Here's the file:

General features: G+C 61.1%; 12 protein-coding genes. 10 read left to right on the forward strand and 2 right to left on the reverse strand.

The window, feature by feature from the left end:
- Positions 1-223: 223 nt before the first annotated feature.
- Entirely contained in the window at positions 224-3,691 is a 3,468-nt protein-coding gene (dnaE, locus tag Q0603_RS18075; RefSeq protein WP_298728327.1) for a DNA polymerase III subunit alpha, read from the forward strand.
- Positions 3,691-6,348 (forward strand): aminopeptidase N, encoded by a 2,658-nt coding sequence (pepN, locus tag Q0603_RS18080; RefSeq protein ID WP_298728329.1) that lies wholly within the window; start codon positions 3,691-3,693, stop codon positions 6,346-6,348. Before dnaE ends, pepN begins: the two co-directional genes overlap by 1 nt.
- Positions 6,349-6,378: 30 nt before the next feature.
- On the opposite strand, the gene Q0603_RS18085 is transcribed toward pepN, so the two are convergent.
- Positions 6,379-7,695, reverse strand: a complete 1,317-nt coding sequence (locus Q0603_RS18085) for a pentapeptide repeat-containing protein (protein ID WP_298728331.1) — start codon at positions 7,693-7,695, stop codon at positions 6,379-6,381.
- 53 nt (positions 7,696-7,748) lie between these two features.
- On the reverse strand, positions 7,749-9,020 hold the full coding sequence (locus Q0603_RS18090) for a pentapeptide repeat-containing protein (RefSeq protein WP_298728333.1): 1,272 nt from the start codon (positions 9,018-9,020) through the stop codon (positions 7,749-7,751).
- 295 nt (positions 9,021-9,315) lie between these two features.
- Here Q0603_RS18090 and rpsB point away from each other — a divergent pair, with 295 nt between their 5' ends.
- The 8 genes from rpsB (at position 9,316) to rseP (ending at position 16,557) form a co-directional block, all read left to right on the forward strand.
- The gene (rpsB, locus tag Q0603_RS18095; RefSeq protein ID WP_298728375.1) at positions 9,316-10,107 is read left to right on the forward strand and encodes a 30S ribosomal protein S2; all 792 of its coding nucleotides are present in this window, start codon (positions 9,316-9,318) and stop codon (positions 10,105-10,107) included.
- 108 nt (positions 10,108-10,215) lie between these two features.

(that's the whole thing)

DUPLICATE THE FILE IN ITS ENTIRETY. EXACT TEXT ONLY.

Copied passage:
General features: G+C 61.1%; 12 protein-coding genes. 10 read left to right on the forward strand and 2 right to left on the reverse strand.

The window, feature by feature from the left end:
- Positions 1-223: 223 nt before the first annotated feature.
- Entirely contained in the window at positions 224-3,691 is a 3,468-nt protein-coding gene (dnaE, locus tag Q0603_RS18075; RefSeq protein WP_298728327.1) for a DNA polymerase III subunit alpha, read from the forward strand.
- Positions 3,691-6,348 (forward strand): aminopeptidase N, encoded by a 2,658-nt coding sequence (pepN, locus tag Q0603_RS18080; RefSeq protein ID WP_298728329.1) that lies wholly within the window; start codon positions 3,691-3,693, stop codon positions 6,346-6,348. Before dnaE ends, pepN begins: the two co-directional genes overlap by 1 nt.
- Positions 6,349-6,378: 30 nt before the next feature.
- On the opposite strand, the gene Q0603_RS18085 is transcribed toward pepN, so the two are convergent.
- Positions 6,379-7,695, reverse strand: a complete 1,317-nt coding sequence (locus Q0603_RS18085) for a pentapeptide repeat-containing protein (protein ID WP_298728331.1) — start codon at positions 7,693-7,695, stop codon at positions 6,379-6,381.
- 53 nt (positions 7,696-7,748) lie between these two features.
- On the reverse strand, positions 7,749-9,020 hold the full coding sequence (locus Q0603_RS18090) for a pentapeptide repeat-containing protein (RefSeq protein WP_298728333.1): 1,272 nt from the start codon (positions 9,018-9,020) through the stop codon (positions 7,749-7,751).
- 295 nt (positions 9,021-9,315) lie between these two features.
- Here Q0603_RS18090 and rpsB point away from each other — a divergent pair, with 295 nt between their 5' ends.
- The 8 genes from rpsB (at position 9,316) to rseP (ending at position 16,557) form a co-directional block, all read left to right on the forward strand.
- The gene (rpsB, locus tag Q0603_RS18095; RefSeq protein ID WP_298728375.1) at positions 9,316-10,107 is read left to right on the forward strand and encodes a 30S ribosomal protein S2; all 792 of its coding nucleotides are present in this window, start codon (positions 9,316-9,318) and stop codon (positions 10,105-10,107) included.
- 108 nt (positions 10,108-10,215) lie between these two features.